|Commissioner v. Schleier (94-500), 515 U.S. 323 (1995). |
[ Stevens ]
[ O'Connor ]
NOTE: Where it is feasible, a syllabus (headnote) will be released, as is being done in connection with this case, at the time the opinion is issued. The syllabus constitutes no part of the opinion of the Court but has been prepared by the Reporter of Decisions for the convenience of the reader. See United States v. Detroit Lumber Co., 200 U.S. 321, 337.
SUPREME COURT OF THE UNITED STATES
COMMISSIONER OF INTERNAL REVENUE v. SCHLEIER et al.
certiorari to the united states court of appeals for the fifth circuit
On his 1986 federal income tax return, Erich Schleier (hereinafter respondent) included as gross income the backpay portion, but not the liquidated damages portion, of an award that he received in settlement of a claim under the Age Discrimination in Employment Act of 1967 (ADEA). After the Commissioner issued a deficiency notice, asserting that the liquidated damages should have been included as income, respondent initiated Tax Court proceedings, contesting that ruling and seeking a refund for the tax he had paid on his backpay. The Tax Court agreed with respondent that the entire settlement constituted "damages received . . . on account of personal injuries or sickness" within the meaning of §104(a)(2) of the Internal Revenue Code and was therefore excludable from gross income. The Court of Appeals affirmed.
Held: Recovery under the ADEA is not excludable from gross income. A taxpayer must meet two independent requirements before a recovery may be excluded under §104(a)(2): the underlying cause of action giving rise to the recovery must be "based upon tort or tort type rights", and the damages must have been received "on account of personal injuries or sickness." Respondent has failed to satisfy either requirement. Pp. 4-14.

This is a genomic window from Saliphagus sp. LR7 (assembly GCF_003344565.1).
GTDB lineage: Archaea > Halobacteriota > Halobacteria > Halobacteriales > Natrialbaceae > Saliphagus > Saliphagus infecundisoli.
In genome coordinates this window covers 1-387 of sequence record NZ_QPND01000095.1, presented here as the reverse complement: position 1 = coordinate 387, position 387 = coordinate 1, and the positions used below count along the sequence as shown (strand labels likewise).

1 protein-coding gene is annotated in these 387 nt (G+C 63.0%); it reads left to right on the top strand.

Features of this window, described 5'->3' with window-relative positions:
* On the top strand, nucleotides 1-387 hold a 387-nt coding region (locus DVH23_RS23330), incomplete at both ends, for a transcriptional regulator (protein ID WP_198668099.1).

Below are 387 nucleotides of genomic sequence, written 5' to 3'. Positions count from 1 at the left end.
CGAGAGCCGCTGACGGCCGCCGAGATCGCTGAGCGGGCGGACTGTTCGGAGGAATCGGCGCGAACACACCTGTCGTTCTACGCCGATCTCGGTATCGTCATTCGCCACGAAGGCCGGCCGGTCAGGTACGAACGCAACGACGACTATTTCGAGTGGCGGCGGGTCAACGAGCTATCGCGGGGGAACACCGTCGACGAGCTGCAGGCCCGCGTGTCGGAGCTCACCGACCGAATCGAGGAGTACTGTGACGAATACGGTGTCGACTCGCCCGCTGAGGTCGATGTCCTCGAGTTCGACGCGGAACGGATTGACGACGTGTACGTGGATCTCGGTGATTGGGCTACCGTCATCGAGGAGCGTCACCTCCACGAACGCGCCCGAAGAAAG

(a) No part of respondent's settlement is excludable under §104(a)(2)'s plain language. Recovery for back wages does not satisfy the critical requirement of being "on account of" any personal injury, and no personal injury affected the amount of back wages recovered. In addition, this Court explicitly held in Trans World Airlines, Inc v. Thurston, 469 U.S. 111, 125, that Congress intended the ADEA's liquidated damages to be punitive in nature; thus,they serve no compensatory function and cannot be described as being "on account of personal injuries." Pp. 4-9.
(b) There is also no basis for excluding respondent's recovery from gross income under the Commissioner's regulation interpreting §104(a)(2). Even if respondent were correct that this action is based on "tort or tort type rights" within 26 CFR § 1.104-1(c)'s meaning, this requirement is not a substitute for the statutory requirement that the amount be received "on account of personal injuries or sickness"; it is an additional requirement. Pp. 10-11.
(c) Nor is respondent's recovery based upon "tort or tort type rights" as that term was construed in Burke, where this Court rejected the argument that a taxpayer's backpay settlement under pre-1991 Title VII of the Civil Rights Act of 1964 should be excluded from gross income. Two elements that distinguish the ADEA from pre-1991 Title VII--namely the ADEA rights to a jury trial and liquidated damages--are insufficient to bring the ADEA within Burke's conception of a "tort or tort type righ[t]," for the statute lacks the primary characteristic of such an action: the availability of compensatory damages. Moreover, satisfaction of Burke's "tort or tort type" inquiry does not eliminate the need to satisfy the other requirement for excludability discussed herein. Pp. 11-13.
26 F. 3d 1119, reversed.
Stevens, J., delivered the opinion of the Court, in which Rehnquist, C. J., and Kennedy, Ginsburg, and Breyer, JJ., joined. Scalia, J., concurred in the judgment. O'Connor, J., filed a dissenting opinion, in which Thomas, J., joined, and in Part II of which Souter, J., joined.